The Society organises regular conferences on major topics in court studies and on particular aspects of court culture. Often held at locations of historical interest, the Society’s conferences combine papers from scholars, writers and research students, and always present ground-breaking research.
Premodern Queenship and Diplomacy in Europe
11-13 September 2014
Canterbury Christ Church University
This conference, organised by Canterbury Christ Church University and Lancaster University in association with the Society for Court Studies, seeks to examine the role that premodern queens played in diplomatic relations throughout Europe. Traditionally, female involvement in diplomacy has focused upon the role of queens consort as pawns within marriage alliances and military treaties, or the foreign policy agendas of queens regnant. However, queens in the medieval and early modern period were central to developing international relations and promoting policies and individuals. These women could act not only independently of male influence, but also in their own personal dynastic interests, placing them sometimes at odds with their marital allegiance. This conference builds upon recent interest in diplomacy and elite women’s involvement in policymaking and politics. It aims to show that diplomacy was not a male-dominated area controlled by the monarch alone. For more information please visit http://www.premodernqueenship.com.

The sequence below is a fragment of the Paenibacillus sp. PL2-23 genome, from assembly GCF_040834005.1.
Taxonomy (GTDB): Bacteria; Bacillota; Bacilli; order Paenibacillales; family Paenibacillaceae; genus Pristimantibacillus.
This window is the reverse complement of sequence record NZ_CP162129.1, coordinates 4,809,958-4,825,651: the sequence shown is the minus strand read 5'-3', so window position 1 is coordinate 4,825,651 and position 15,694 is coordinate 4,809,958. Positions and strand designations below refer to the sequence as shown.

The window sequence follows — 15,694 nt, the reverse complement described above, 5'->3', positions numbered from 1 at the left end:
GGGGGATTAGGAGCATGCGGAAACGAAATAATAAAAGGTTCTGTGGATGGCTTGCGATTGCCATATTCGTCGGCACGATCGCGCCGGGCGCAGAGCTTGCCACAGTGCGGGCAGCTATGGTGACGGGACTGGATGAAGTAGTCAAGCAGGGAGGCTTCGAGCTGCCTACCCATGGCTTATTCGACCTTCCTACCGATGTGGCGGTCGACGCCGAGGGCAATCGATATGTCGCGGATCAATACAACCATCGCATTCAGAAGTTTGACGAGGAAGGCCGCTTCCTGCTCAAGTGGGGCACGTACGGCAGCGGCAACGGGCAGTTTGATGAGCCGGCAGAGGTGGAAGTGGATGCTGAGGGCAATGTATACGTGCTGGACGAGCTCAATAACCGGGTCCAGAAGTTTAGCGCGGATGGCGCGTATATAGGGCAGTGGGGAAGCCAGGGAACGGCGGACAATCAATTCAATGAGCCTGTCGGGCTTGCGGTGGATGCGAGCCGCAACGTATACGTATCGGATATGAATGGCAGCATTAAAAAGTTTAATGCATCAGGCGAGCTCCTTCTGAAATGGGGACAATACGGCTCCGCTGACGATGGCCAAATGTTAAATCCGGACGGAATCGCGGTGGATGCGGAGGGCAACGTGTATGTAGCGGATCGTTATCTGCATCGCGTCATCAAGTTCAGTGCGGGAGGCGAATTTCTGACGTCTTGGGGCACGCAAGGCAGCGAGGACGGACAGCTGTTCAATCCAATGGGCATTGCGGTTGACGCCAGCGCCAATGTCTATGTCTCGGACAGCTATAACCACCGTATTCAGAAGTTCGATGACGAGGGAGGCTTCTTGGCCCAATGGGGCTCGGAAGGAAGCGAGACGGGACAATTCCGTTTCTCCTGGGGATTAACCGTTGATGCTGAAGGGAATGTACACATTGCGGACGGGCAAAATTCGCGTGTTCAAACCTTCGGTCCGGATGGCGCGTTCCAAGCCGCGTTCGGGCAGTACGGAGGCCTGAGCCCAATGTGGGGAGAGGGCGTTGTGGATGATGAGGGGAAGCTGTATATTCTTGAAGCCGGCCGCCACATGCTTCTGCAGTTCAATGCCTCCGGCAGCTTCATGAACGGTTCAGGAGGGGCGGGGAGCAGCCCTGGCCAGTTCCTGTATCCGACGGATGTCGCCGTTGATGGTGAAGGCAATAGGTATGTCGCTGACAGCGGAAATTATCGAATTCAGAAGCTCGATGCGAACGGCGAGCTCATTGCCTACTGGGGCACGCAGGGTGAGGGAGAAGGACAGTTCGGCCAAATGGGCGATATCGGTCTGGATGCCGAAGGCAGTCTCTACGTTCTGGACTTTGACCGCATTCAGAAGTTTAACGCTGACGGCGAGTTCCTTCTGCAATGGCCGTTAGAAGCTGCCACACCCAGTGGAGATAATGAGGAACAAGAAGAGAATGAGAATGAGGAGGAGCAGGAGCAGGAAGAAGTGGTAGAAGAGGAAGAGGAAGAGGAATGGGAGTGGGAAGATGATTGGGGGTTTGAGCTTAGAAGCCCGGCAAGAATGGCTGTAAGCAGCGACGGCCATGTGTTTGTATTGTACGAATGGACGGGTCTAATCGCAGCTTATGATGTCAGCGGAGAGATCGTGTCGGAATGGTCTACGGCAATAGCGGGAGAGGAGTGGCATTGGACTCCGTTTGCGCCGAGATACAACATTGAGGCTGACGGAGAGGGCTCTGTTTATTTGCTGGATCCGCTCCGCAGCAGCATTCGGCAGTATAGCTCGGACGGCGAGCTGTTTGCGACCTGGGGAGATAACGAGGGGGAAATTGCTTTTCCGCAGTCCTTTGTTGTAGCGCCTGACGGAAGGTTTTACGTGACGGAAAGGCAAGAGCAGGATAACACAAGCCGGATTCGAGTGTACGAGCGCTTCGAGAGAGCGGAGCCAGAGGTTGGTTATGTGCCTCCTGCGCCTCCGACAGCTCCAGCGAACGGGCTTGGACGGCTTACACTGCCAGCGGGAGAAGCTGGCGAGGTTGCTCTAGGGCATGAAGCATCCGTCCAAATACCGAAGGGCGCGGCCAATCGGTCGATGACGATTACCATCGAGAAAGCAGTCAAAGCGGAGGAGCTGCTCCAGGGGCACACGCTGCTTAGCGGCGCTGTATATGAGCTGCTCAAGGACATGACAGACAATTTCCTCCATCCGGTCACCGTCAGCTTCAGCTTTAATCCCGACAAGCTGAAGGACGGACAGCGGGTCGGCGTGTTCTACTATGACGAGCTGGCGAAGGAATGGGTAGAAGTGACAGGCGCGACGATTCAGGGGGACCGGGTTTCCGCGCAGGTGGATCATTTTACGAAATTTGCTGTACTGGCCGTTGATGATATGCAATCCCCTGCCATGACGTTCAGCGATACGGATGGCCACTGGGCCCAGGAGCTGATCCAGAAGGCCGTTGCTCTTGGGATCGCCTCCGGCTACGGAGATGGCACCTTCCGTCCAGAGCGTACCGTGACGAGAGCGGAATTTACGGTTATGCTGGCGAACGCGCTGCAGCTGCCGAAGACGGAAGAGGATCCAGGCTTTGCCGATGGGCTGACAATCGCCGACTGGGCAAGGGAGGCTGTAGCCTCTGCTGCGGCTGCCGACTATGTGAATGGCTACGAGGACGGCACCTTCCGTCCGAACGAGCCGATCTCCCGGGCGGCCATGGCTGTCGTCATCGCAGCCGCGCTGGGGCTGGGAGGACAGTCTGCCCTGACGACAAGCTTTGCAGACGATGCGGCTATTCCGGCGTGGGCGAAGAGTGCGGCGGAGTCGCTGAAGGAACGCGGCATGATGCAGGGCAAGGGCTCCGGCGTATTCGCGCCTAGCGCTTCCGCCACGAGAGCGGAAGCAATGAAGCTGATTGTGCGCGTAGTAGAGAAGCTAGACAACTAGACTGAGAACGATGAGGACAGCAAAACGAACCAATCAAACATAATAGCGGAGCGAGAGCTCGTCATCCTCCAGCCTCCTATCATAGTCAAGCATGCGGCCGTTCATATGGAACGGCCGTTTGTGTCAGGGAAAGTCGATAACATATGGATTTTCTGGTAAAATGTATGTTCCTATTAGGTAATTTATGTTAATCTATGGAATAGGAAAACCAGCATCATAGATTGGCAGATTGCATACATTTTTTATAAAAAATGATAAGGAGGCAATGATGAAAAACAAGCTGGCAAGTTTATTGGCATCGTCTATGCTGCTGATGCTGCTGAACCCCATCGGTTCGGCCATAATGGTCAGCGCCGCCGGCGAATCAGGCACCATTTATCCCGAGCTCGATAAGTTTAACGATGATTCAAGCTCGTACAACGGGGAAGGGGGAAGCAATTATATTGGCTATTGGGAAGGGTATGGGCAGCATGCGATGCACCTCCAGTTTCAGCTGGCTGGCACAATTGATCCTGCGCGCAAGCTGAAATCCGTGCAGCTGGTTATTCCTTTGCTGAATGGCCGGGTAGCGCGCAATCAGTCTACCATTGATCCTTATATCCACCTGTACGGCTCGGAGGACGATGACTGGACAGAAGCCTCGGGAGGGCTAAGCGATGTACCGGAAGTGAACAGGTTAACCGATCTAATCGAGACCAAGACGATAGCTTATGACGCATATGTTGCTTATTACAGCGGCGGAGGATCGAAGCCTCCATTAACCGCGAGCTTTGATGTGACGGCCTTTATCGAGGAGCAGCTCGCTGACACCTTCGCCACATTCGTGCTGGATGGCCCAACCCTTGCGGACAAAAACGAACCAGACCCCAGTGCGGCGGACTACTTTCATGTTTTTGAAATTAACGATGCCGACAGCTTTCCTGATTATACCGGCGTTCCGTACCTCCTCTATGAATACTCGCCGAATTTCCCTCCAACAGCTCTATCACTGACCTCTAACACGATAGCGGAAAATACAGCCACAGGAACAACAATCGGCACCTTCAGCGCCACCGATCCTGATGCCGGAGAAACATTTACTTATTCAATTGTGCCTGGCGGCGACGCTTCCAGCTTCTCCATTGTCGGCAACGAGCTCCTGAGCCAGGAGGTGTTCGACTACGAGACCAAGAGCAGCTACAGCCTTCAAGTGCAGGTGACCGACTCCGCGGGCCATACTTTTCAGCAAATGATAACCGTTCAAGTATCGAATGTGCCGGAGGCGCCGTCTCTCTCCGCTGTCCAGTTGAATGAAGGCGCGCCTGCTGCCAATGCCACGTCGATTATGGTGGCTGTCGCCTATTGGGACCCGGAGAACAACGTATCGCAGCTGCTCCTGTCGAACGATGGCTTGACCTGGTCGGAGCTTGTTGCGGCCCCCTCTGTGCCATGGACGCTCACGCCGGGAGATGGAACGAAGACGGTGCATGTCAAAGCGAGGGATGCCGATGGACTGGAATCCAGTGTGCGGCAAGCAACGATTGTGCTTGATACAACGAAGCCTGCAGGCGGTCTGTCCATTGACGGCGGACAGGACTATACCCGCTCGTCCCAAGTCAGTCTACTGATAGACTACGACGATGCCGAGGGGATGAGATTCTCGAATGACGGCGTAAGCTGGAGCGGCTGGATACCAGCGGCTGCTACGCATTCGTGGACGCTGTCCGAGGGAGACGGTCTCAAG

12th International Conference on Urban History
3-6 September 2014
This major international conference will include a session on ‘The Court and Urban Sociability in Europe, c. 1400-1917’. Royal and imperial courts played a central role in urban development in Europe, from the Middle Age to the twentieth century. La cour et la ville, the court and the city, were the focal points of public life in medieval, early modern Europe and modern Europe. However, they were not opposing entities; there was intense and multilevel interaction between them.
Recent research has brought to light the political, cultural, economic and social importance of courts in cities. This session aims to explore the role of courts in urban society and establish a comparative European perspective for the topic. Proposals for papers on the following themes are invited:
1) Court, city and the civilising process: how did the urban and courtly civilising practices shape each other and which were the mechanisms of their interaction?
2) The impact of courtly politeness on the codes of urban sociability and vice versa.
3) Changing public roles: how did individuals play different parts on the courtly stage and in city life?
4) The comparative perspective: how did the interaction between courts and urban institutions develop in the different parts of Europe?
5) The court and the city in the literary imagination and artistic representations.
6) How did the revolutionary periods transform the role of the court in the urban milieu?
Any questions or suggestions should be sent to My Hellsing at Örebro University, Sweden (email@example.com) and Johanna Ilmakunnas at the University of Helsinki, Finland (firstname.lastname@example.org).
More information about the conference is available at
For a list of past conferences organised by the Society for Court Studies, click here.